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Friday, January 23, 2009

You can't escape ASSESSMENT... but you could e-Scape assess.....
The GA has been involved, with Goldsmiths College, in an exciting trial of a new method of assessing student's geographical work, using handheld technology (PDAs) to create a digital portfolio, which is then assessed using a method called 'comparative pairs'. This is a more robust method of comparison between individual pieces of work than the traditional method of moderating pieces of coursework. It was suggested by Alastair Pollitt, former head of research at Cambridge Assessment, based on earlier work in the 1920s (see later)

The final report on the trial, written by Fred Martin with David Lambert has now been made available on the GA website, along with further details on the project.

The trial involved schools taking part in a field visit to Porthcawl, and exploring the issue of rebranding on their return. There are links to other projects which involved the use of handheld technologies, and also the idea of media landscapes. The report also mentions a range of other field investigations which Fred Martin produced.
An e-portfolio was created as a result of the process, and this was judged by comparing each portfolio with all of the others, and saying in each case "which is best" ? The software that was used was an online system, which meant that judging could take place at a time and place to suit the judges within the (fairly tight) timeframe that we were given.
Over time, the software decided that there were some pairs that didn't need to be compared (if you take the 'best' and the 'worst' piece from a sample, you don't really need to compare them to see which is best as it's fairly obvious...)

As one of the judging team, I have to say that this whole process was a fascinating insight into the techniques (and in some cases, deficiencies) of the current systems of assessing large numbers of exam candidates. I certainly learnt a great deal about the way that assessment works. A related issue is that this could form an approach to the management of controlled assessment, as the software on the PDAs could be set up to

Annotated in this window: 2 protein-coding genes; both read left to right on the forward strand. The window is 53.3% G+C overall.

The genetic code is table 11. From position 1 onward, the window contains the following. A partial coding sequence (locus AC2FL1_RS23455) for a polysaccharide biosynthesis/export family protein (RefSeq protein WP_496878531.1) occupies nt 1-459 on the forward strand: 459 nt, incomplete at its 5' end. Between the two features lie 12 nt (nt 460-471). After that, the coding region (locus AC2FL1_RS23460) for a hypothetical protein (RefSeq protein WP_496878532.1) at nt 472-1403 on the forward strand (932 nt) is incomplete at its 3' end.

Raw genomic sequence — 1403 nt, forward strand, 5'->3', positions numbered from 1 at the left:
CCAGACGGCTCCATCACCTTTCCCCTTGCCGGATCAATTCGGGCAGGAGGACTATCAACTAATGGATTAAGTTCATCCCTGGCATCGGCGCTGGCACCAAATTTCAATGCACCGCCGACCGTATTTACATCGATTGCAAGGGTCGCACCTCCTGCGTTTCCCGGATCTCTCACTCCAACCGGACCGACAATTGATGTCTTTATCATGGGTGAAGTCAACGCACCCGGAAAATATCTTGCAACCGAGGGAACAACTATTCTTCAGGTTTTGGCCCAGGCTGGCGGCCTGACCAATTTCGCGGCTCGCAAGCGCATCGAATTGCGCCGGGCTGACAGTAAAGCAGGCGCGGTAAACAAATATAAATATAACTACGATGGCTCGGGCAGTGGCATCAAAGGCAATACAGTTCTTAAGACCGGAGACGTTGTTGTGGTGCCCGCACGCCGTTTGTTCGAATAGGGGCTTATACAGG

The appendices in the report, which can be downloaded from THIS PAGE of the GA website would reward closer reading by those who are interested in an alternative approach, which also taps into the

The later appendices contain too many 'hard sums' for me, but I think they say that I was a reasonable judge - was I more Craig Revel Horwood than Bruno Tonioli ?

For those who also want a little more, Tony Wheeler has published a useful summary of the whole process on the FUTURELAB website's FLUX section, and there is also a TEACHERS TV programme on e-assessment. Mobile phones are mentioned here too (iPhones perhaps ?)

This includes a useful analysis of the comparative pairs method, and the reason why an e-portfolio makes the judging of this a possibility....

Alastair explained how Louis Thurston had developed this theory of assessment in the 1920s, based on simply comparing one piece of work directly with another. Alastair argued that abstract assessment criteria did not help in the process of marking, as examiners inevitably convert the abstract into concrete exemplars, increasing variability and unreliability. So why not just compare work directly? If enough comparisons between two different pieces of work are made by enough judges, a very reliable rank order emerges (the one that always wins moves to the top, the one that always looses goes to the bottom and the others spread appropriately between). I understand that QCA use this system already to monitor inter-board comparability, basically to ensure an ‘A’ in maths from OCR is the same as an ‘A’ in maths from Edexcel.

The problem lies in the scale of the award. With twenty paper scripts and half a dozen judges it can be done round a table, but when there are thousands of scripts and dozens of judges it becomes a logistical impossibility. However, with the advent of web-based portfolios, like the e-scape set of portfolios, are available anywhere and anytime each assessor has an internet connection. Multiple copies can be viewed at anytime, making the paired process possible in a high-stake assessment for the first time.

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